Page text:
Colorado is Investing Big Money in Marijuana Research


Because of legal restrictions, the cannabis plant has never received the true scientific analysis it deserves. Now that some states have ended marijuana prohibition — at least within their own borders — researchers can finally put their fear of prosecution aside and dig deep into the plant’s DNA.

Colorado is investing heavily in cannabis research, announcing this week that they’ve funded seven separate scientific studies on the plant that are scheduled to take place over the next three years. Colorado’s Department of Public Health and the Environment announced on Tuesday that they would be issuing a total of $2.3 million in grants to fund the seven studies.

“This research will be invaluable in Colorado and across the country,” said Dr. Larry Wolk, Colorado DPHE Executive Director and Chief Medical Officer, in a statement. “The findings will inform our public education efforts and give people additional information they need to make decisions about marijuana use.”

The decision of which research studies would receive grants fell partly on the Retail Marijuana Public Health Advisory Committee, an organization formed after Colorado legalized adult-use cannabis in 2012. The committee was established to oversee the retail industry’s public health impacts.

Of the seven grants issued, much of the funding is going to two studies; one focusing on marijuana-impaired driving and the other on the effects of “dabbing.” The following seven studies were chosen from an initial field of 58 applicants. The field of hopeful research teams was subsequently narrowed down to 16 finalists before the grant selections were made.

  • $843,500 for a three-year study with researchers from the University of Colorado and the Colorado School of Public Health on a Comparative Assessment of Driving Impairment on Occasional Versus Heavy Marijuana Users.
  • $839,500 for a three-year study by the University of Colorado at Boulder on Acute Effects of Dabbing on Marijuana Intoxication, Driving Impairment, and Cognitive Functioning.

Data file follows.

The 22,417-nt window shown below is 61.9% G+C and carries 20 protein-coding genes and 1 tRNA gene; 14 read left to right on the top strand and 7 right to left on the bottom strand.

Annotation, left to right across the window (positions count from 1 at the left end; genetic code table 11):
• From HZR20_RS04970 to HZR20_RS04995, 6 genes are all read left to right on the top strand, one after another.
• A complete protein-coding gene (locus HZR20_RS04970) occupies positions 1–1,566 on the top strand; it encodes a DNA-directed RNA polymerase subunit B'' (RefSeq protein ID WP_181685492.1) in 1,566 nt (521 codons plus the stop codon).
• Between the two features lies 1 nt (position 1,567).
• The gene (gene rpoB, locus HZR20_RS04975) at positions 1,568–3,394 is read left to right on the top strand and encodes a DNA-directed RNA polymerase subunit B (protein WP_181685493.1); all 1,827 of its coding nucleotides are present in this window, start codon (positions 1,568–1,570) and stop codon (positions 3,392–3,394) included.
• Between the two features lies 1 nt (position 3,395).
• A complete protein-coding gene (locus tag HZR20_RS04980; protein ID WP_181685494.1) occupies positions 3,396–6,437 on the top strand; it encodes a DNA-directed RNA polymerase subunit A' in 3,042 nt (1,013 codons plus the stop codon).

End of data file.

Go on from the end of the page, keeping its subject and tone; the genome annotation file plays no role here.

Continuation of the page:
• $186,500 for a two-year study by the University of Colorado on the Duration of Marijuana Concentration in Breast Milk.
  • $97,500 for a one-year study by the University of Colorado – Colorado Springs on Older Coloradans and Marijuana: A Public Health Problem or Policy Alternative.
  • $97,500 for a one-year study by the University of Colorado on The Adverse Effects of Edible Cannabis Products.
  • $186,500 for a two-year study by Colorado State University on Analysis of Data from Before and After Implementation of Recreational Marijuana in Colorado.
  • $99,000 for a one-year study by the University of Colorado on the Cardiovascular Effects of Marijuana in At-Risk Patients.

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  1. Research “….on Older Coloradans and Marijuana: A Public Health Problem or Policy Alternative.” Wonder what that means. Wish they’d do some medical research. I’d like to know more.

  2. It’s great that they are at the least studying the effects and any criminal results of cannabis use that would create any damages to or against an individual from harm from someone’s negligence.

  3. Unfortunately I can’t unread this article. It sounds like a “witch hunt” to me. I would love to blow away any misconception about cannabis use and impaired driving.

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